This is the story of a country - a country built on oil.
Modern Saudi Arabia has been a single resource economy since the discovery of black gold in 1938. Its successive governments have introduced 10 development plans so far, the first in 1970, the latest in 2015.
Their single strategic goal? To achieve economic diversification away from the kingdom’s over-dependence on oil.
But at least nine of those plans have failed miserably in realising that objective. The kingdom has yet to build any serious industrial infrastructure, beyond some basic petrochemical, plastic and food processing plants.
The results from the latest – and 10th - development plan, the National Transformation Plan (NTP), remain to be seen. It is a five-year vision, running from 2015 till 2020, that forms the first phase of the much bigger Vision 2030, the Saudi government's long-term diversification strategy.
Still addicted to oil
Vision 2030 states that the government will achieve its goal by selling public assets and reinvesting the funds, raising revenues through "new" channels other than oil. But this is not true: the value of those assets still derives from the oil-dependent economy.
In July 2017, the government announced plans to sell significant minority stakes (up to 49 percent) in King Khaled Airport, which reportedly handled 22.5 million passengers in 2016.
But this movement of people is only a result of economic activity, an outcome of government oil-money spending - and an artificial value based on a temporary oil-based economy. Despite government claims, it is not diversification but continued capitalisation from the same source.
US President Barack Obama at King Khaled airport, which Saudi plans to sell, in June 2009 (AFP)
For investors, the future could be gloomy, subject as it will be to fluctuating oil prices and the government's continuous ability to finance its budget. These are not strong economic fundamentals upon which professionals would wish to base their decisions.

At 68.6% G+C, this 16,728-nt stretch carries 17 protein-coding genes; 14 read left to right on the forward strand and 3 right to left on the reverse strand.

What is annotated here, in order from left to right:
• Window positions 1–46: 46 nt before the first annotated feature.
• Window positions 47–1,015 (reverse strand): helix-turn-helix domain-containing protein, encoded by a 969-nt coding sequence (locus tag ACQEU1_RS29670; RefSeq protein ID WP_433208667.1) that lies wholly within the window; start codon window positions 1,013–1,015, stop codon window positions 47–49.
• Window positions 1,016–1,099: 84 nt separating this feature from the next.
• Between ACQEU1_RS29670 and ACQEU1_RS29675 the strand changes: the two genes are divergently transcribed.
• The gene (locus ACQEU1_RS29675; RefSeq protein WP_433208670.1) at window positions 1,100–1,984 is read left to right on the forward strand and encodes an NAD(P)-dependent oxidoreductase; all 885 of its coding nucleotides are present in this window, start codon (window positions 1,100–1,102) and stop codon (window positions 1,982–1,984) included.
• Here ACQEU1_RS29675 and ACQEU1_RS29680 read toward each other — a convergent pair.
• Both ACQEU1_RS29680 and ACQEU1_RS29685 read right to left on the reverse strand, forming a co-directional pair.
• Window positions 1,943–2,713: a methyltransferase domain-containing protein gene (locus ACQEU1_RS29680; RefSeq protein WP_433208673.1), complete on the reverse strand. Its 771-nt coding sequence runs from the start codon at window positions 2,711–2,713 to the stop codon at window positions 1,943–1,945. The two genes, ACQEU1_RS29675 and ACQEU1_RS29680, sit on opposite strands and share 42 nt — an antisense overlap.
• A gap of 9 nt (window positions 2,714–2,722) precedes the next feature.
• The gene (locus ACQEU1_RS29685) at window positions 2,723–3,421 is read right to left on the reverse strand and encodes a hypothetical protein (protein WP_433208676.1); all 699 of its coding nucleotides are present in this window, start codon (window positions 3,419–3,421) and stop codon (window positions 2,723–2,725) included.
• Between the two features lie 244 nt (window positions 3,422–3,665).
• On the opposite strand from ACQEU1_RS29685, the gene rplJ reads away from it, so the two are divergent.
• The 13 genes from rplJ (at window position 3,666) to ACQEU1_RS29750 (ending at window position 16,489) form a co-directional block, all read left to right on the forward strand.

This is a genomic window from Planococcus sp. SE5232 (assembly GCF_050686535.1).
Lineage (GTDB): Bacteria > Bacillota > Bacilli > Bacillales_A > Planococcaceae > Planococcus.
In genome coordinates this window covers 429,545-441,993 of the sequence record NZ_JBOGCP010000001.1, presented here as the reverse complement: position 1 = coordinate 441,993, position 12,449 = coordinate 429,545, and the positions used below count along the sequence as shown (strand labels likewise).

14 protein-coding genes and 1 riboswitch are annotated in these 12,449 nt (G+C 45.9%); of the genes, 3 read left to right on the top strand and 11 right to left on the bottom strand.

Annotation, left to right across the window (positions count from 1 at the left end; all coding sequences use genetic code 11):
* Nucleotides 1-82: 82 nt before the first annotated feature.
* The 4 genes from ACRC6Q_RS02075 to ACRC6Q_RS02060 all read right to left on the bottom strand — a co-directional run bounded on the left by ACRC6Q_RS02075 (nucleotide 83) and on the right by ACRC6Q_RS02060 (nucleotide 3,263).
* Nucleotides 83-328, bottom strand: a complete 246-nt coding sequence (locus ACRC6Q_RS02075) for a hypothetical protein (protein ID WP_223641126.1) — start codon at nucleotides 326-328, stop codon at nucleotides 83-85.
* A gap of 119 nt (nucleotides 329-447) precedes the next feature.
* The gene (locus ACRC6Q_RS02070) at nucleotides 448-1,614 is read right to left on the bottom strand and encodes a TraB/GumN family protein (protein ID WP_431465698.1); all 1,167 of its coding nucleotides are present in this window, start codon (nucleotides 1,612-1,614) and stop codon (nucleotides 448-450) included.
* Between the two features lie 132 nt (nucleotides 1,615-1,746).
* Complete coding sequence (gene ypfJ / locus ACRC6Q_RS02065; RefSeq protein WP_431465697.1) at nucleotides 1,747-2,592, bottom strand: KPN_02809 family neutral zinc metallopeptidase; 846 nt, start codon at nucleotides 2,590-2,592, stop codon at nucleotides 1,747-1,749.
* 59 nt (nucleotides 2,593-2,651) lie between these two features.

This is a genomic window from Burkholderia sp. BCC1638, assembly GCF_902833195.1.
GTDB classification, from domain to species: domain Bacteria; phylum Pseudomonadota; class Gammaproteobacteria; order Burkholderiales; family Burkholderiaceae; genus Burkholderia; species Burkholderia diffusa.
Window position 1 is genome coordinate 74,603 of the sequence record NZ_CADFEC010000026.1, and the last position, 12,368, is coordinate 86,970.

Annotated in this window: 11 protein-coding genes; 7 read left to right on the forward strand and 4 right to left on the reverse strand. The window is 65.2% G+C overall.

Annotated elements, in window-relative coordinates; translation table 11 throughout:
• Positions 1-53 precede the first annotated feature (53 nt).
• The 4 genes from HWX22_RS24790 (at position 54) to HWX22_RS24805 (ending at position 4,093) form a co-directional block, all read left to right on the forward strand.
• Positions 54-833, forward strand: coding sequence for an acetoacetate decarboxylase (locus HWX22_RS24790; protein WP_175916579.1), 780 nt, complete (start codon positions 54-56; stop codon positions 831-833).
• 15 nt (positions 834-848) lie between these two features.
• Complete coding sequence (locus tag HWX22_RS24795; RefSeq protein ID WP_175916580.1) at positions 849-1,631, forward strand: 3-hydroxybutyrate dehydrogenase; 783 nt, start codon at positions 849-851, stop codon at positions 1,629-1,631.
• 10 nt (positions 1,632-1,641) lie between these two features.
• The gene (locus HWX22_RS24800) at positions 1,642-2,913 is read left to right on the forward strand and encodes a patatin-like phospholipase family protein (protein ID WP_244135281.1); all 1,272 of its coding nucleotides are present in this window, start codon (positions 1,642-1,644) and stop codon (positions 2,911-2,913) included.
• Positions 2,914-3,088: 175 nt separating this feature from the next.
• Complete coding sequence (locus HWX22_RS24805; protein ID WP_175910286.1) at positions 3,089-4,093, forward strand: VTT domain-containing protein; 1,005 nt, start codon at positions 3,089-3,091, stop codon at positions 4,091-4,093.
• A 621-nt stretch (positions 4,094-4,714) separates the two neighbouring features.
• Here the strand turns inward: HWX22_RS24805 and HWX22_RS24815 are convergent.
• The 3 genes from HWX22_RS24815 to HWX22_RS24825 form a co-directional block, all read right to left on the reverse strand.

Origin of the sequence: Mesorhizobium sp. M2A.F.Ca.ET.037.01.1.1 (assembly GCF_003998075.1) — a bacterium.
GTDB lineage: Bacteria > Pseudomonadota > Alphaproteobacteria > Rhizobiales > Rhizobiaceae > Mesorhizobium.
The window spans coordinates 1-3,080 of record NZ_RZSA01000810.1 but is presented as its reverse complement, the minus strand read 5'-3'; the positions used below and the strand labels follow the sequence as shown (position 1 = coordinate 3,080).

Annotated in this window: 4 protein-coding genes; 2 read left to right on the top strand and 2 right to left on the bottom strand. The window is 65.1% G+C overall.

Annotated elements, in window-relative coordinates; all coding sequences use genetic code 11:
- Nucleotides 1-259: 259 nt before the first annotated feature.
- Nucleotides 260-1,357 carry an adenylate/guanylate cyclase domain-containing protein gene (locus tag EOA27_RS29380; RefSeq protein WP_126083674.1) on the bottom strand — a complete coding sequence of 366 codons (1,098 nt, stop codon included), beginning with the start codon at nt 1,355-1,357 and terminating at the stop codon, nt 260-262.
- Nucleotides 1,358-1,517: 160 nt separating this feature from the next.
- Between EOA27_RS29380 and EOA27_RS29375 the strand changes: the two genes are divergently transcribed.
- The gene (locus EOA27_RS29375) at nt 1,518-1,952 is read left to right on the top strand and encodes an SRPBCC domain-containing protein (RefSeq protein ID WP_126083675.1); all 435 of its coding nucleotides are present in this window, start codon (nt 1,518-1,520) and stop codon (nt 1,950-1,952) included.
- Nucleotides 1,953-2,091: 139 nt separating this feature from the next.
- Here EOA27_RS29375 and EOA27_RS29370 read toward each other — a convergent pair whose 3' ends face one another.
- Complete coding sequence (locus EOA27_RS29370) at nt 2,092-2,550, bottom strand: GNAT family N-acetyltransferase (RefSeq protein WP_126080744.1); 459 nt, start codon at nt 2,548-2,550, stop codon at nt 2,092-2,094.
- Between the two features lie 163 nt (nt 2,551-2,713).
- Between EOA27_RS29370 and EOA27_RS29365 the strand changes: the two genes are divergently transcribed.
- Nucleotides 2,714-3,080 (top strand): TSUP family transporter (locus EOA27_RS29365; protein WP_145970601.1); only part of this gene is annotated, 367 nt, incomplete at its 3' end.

Riyadh also plans to sell a portion in Aramco, the world’s largest oil producer, as part of an effort “to raise $200 billion over the next several years”. It anticipates a world where green economics are increasingly the dominant force and wants to prepare Saudi for a post-fossil fuels planet.
Eventually, the kingdom aims to create the world’s largest public investment fund (PIF), estimated to be worth $2 trillion. The government wishes the fund to become the country's new oil, to reinvest that money and deliver constant profits to finance the ever-increasing consumption-based budgets.
It doesn’t have to be this way: the government needs to allow public participation to avoid political shocks
However, the decision to sell airports and, more importantly, the oil company - the country's only source of income - are major moves which will determine the fate of Saudi. As such, they should be subject to public approval and are beyond the scope of any one person, including the king or his son.
This can only be obtained through free public dialogue, followed by an open referendum. But Saudi lacks the political will and institutional capacity for this. Instead, it is an extreme environment where the government either takes all the credit or all the blame.
It doesn’t have to be this way: the government needs to allow public participation to avoid political shocks.
Does anyone know what they're doing?
A government that has always relied on the easy money of oil sales is inadequately positioned to lead the post-oil era. Riyadh lacks the cultural capacity to govern in a different world. Oil sales produce constant and rapid flows of cash, in contrast to the pro-investment approach, which is a much more daunting long-term mechanism for money creation.
The Saudi government has a track record of indiscipline when it comes to allowing investments to pay dividends. At times of booming prices, Riyadh usually invests its cash surpluses internationally. When oil plummets, they rush to liquidate their positions.
A Saudi trader takes orders in the dealing room of the Saudi Investment Bank in Riyadh (AFP)
Furthermore, Vision 2030 states that the funds raised by selling public entities will be reinvested to produce “high returns”. But financial professionals always advise that investment schemes which promise high returns are risky, often because they are prone to high volatility or value fluctuations.
Do the Saudi government and the Saudi public know what is involved in making such decisions?
We already know from experience that the Saudi government lacks self-discipline (or what investment gurus call emotional intelligence). This is a key characteristic for a return on investment to be realised, regardless of any pressures on decision makers, as in, falling oil prices.